Thursday, July 23, 2015

Just to send it on down the line: is being a chemist meaningful?

From Jordan Weissman at Slate, an interesting survey from PayScale, asking if chemists find "high" meaning in their work. A bare majority, apparently.

I confess that I do find meaning in my work - it allows me to help feed my family and I help make tangible products that do good in the world. I enjoy the day-to-day aspects of it, which helps. Maybe I have a low threshold for "meaningful", but I confess that I attempt to find contentment in my work (and outside my work, for that matter - this blog helps.)

Readers, do you find your work as a chemist meaningful?

(It is interesting that PayScale's median annual pay for a chemist of 53k is well below the BLS number (73k) and the 2013 ACS numbers (lowest at 74k for B.S.-level ACS members.)

14 comments:

  1. The "chemistry" aspect of my job is less meaningful to me than the people that my work affects. (Loosely speaking, I am in education.) I've had to lower my threshold and alter my definition of "fulfillment," but it's working out.

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  2. Funny... I can't find "teachers" anywhere. Just "teacher assistants." And even though the median pay is 31,000 less than for "chemists," 82% still report "high job meaning."

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    1. An inverse correlation between pay and "high job meaning" could be effort justification--a term psychologists use for the idea that if you're doing something without getting paid a lot for it, you must really, really believe in it.

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    2. There are jobs outside of chemistry that I could do that would pay more, but I would be sacrificing some of my self-respect. Is that still effort justification?

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  3. Nope. I feel I could make a pretty good argument that if youre not working on the real problems (energy, clean water, food), then being a chemist is pretty meaningless.
    Feeding/housing the family - I can get behind that, but I would ultimately say that your local plumber/contractor/waiter/etc serves society better than I do. What a bummer man - sorry to harsh your mellow this morning.

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    1. Most people aren't working on those problems, though - the people with more common jobs you cited aren't really doing much more to help those problems, and may be hindering them (digging our hole deeper); while they may have more contact with other people, the level of care and meaning for humanity they have may not be much greater than zero. Under your definition, few people have any meaning in what they do, which will probably make meaning of that sort irrelevant for most people (if they can't get it and do what they need, then they will probably ignore it or satiate it other ways, and that form of meaning won't be so important to them).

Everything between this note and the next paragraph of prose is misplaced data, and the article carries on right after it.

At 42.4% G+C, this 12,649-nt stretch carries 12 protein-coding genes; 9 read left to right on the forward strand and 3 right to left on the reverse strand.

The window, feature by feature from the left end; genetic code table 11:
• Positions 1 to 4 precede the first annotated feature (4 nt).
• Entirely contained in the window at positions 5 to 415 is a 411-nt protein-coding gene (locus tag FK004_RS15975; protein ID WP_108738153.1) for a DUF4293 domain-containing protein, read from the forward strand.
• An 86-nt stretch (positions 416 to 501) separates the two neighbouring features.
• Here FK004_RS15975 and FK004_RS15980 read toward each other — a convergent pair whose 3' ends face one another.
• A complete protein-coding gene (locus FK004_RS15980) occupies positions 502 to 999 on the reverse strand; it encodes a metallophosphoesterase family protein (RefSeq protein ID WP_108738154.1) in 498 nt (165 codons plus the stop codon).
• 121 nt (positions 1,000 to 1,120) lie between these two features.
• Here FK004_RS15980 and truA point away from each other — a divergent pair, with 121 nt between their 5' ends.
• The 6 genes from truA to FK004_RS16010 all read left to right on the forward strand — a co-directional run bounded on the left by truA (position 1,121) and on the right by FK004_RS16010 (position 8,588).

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  4. Understanding biology (i.e. studying disease) is pretty meaningful.

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  5. Meaningful? I'm not sure. Do I think what I do is important? No, but for the most part, I enjoy it.

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  6. I think helping make drugs for desperately sick people, even knowing most of what you do will fail, is pretty meaningful (maybe making drugs to treat submental fullness or ED is also, no idea). It is a pity that society at large doesn't share that belief and rewards the Khardasians of the world much much more handsomely than the Sharpless' or the Barans, though I'm sure all the above are doing OK.

    Now those who trade pieces of paper back and forth (cf. https://twitter.com/gselevator?lang=en), those are the real heroes!

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    1. Thanks for that link. Seriously, I like that.

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  7. Ew. Noxious link to questionable hero. I'm going to go wash my hands now.

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  8. On closer inspection, perhaps not so questionable.

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  9. If my projects are successful, Meaningful to the bottom line, perhaps. Interesting at times. I really question, who, if anyone actually benefits from my work. Then add to that the corporate bs, I really question my career choice.

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  10. Moral of the graph: Go to med school

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